A UK scholar detained in Khorugh over alleged high treason charges, his colleagues call for action

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On June 16th Alexander Sodiqov, 31, who is a researcher currently working with University of Exeter, was arrested by Tajikistan’s secret services after his interview with a local oppositionist Alim Sherzamonov. Tajik-born Sodiqov, who is also a PhD student at University of Toronto, went to Tajikistan to work on his research titled “Rising powers and conflict resolution in Central Asia” focusing more specifically on peaceful conflict resolution. His arrest has generated a global outrage, as Tajikistan is not making any public statements regarding Sodiqov’s detention and he is being held incommunicado. It still remains unclear whether Alexander is being accused of espionage or high treason.

      On 27 of June SOAS University of London hosted a panel discussion on the subject of Sodiqov’s arrest. Panel speakers included Dr John Heathershaw, who is Alexander’s research supervisor and Saule Mukhametrakhimova, Central Asia editor at IWPR. Dr Heathwershaw was also in Tajikistan when Sodiqov was arrested and he is now trying to attract as much public attention as possible while trying to reach out to Tajik authorities. “There haven’t been any public announcements from the Tajik government, so we are not even sure what Alexander is being accused of. Rumours are that he has been accused of high treason. At University of Exeter where Alexander was doing his research, we are collecting documents that will hopefully convince Tajik authorities of the purely academic nature of Sodiqov’s research”, said Dr Heathershaw.  It is easy for the Tajik government to keep Sodiqov arrested without making any explanations to the global community, as he is a Tajik citizen. The only somewhat public announcement was a short and heavily edited video of Alexander’s interrogation that was broadcasted in Tajikistan.

“We’ve been doing all we could to make sure that Alexander has a legal representative and gets a fair treatment. We do know that he now has a lawyer and is in good health”, said Dr Heathershaw.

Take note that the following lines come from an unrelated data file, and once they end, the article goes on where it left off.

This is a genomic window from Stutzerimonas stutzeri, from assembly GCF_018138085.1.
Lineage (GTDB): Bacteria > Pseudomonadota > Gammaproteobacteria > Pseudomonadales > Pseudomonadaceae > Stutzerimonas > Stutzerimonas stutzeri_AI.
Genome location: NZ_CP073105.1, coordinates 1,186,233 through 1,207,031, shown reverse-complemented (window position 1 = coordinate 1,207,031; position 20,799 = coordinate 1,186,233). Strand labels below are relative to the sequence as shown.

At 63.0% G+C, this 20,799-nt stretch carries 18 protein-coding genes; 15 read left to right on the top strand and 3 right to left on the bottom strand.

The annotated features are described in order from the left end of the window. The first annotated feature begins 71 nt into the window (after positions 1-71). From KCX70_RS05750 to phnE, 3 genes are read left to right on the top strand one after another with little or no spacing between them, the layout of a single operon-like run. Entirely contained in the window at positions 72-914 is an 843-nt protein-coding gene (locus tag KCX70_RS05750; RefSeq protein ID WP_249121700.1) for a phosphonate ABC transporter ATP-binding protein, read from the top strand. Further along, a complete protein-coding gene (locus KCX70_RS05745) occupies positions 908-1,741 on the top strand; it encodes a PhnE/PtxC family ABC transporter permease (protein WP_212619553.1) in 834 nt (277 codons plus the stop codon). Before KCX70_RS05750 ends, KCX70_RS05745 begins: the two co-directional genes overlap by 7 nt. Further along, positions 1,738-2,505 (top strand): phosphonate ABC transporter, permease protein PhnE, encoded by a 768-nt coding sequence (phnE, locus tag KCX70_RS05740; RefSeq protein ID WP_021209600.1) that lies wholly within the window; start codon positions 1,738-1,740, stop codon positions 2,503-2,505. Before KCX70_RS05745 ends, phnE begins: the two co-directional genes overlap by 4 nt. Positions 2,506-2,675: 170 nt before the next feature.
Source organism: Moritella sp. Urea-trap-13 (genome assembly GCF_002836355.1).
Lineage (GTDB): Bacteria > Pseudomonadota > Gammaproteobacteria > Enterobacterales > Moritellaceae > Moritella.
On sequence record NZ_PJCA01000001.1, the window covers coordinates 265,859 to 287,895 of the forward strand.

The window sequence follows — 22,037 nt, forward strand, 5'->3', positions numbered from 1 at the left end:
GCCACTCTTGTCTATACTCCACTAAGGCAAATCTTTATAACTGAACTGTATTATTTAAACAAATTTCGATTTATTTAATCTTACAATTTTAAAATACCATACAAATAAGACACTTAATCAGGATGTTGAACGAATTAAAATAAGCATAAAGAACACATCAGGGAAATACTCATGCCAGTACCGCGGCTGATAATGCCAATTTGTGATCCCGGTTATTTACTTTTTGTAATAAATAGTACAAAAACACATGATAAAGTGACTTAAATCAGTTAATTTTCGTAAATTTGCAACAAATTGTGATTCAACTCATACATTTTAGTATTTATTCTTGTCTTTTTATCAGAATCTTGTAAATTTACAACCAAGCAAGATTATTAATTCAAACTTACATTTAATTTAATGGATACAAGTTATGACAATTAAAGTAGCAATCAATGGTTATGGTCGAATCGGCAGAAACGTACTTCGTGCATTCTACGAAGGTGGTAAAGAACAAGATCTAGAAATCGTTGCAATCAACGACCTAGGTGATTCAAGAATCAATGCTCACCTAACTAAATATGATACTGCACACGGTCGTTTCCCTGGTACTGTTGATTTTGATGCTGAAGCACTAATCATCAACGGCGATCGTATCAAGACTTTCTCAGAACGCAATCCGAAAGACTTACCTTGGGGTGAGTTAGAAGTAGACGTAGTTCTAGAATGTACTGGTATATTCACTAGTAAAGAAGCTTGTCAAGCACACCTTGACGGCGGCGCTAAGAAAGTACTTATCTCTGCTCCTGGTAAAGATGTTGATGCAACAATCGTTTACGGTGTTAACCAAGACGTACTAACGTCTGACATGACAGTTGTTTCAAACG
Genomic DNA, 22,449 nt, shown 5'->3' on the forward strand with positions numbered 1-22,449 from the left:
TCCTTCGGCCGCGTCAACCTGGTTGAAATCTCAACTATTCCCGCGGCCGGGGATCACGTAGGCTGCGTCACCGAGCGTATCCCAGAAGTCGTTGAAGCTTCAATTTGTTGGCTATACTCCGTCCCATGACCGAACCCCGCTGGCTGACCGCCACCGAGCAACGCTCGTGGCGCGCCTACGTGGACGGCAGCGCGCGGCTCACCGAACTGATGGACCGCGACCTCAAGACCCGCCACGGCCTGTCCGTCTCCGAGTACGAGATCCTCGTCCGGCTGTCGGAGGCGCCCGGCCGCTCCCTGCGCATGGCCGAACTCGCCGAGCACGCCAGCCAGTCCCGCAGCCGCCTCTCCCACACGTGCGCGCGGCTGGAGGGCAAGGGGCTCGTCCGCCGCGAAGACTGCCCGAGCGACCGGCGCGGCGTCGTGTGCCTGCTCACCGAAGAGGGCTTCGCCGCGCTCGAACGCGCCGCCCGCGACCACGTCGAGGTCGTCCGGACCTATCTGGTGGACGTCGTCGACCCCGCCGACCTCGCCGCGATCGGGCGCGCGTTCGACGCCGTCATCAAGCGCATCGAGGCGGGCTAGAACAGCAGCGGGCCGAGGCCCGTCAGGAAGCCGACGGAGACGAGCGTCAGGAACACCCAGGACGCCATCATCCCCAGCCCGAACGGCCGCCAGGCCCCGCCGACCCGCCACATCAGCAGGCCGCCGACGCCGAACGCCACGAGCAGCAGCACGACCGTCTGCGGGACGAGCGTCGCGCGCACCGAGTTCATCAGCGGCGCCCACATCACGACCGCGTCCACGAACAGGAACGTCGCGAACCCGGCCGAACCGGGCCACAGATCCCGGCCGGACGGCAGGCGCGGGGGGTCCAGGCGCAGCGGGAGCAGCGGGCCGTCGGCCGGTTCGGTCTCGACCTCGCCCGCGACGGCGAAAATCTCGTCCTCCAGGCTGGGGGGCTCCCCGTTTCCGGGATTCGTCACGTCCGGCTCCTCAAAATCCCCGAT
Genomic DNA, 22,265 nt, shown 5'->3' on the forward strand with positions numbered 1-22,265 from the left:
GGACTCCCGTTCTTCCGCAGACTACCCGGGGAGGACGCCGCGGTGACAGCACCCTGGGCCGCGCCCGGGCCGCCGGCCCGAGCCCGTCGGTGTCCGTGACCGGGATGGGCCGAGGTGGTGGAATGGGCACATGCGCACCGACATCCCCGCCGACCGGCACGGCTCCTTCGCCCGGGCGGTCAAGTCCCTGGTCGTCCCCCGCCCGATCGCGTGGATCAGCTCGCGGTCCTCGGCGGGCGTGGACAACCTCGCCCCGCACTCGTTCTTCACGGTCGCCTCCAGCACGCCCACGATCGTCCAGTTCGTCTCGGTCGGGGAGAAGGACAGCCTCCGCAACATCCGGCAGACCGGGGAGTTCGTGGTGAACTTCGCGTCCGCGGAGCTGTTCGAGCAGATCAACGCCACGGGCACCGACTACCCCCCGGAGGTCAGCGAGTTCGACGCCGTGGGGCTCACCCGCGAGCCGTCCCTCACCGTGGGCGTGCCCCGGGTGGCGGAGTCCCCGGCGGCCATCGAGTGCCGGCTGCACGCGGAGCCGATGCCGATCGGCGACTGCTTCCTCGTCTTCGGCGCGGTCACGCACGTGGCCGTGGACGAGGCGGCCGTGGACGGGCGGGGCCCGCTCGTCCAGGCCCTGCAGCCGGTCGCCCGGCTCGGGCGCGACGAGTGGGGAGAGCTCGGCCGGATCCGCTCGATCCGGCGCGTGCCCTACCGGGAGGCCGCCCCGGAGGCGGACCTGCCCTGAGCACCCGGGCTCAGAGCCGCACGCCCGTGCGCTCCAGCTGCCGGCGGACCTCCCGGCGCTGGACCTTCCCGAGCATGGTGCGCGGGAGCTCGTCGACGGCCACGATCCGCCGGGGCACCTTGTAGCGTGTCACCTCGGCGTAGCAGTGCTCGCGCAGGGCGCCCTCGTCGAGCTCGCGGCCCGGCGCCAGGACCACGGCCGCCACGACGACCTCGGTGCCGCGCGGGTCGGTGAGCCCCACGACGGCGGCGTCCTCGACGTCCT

Saule Mukhametrakhimova pointed out that Tajikistan has lately been subject to increased influence from Russia- Tajikistan is planning to join the Eurasian Customs Union which is led by Moscow. “There have recently been so-called “anti-Western” sentiments in Central Asia, especially in Tajikistan. The state is now putting anyone with a faintest connection to the west under intense scrutiny. Academic researchers and journalists have been greatly limited in their freedom to work there. Tajik government is extremely concerned with what happened in Ukraine and they are trying their best to prevent similar events from happening in their country”, said Saule Mukhametrakhimova. The government’s anxiety was triggered by occasional violent outburst in Khorugh that happened in the summer of 2012 and in May of 2014. The outbursts left the authorities of Tajikistan troubled as they see a trace of Western involvement in them. To secure the country from “outside threats” the government is tightening its policies regarding foreigners and people working for foreign companies. These preventive strategies are also a cover-up for Tajikistan’s authoritarian government trying to block its political opponents and securing its power.

    “We have all the necessary proof that Alexander’s work in Tajikistan was purely academic. Luckily, there are some sensible people who among the Tajik authorities who understand that Sodiqov’s work was not at all subversive, but there only a few of them. We need more people to take action in order to get our message to the Tajik government”, added John Heathershaw. “We have notified Amnesty International and several other human rights organisations are collecting signatures to send the petition to Tajikistan.”

    To get involved, you can sign a petition here or here. To get updates on Alexander’s case and see more resources please visit www.freesodiqov.org , www.scholarsforsodiqov.blogspot.co.uk and http://blogs.exeter.ac.uk/excas/ .

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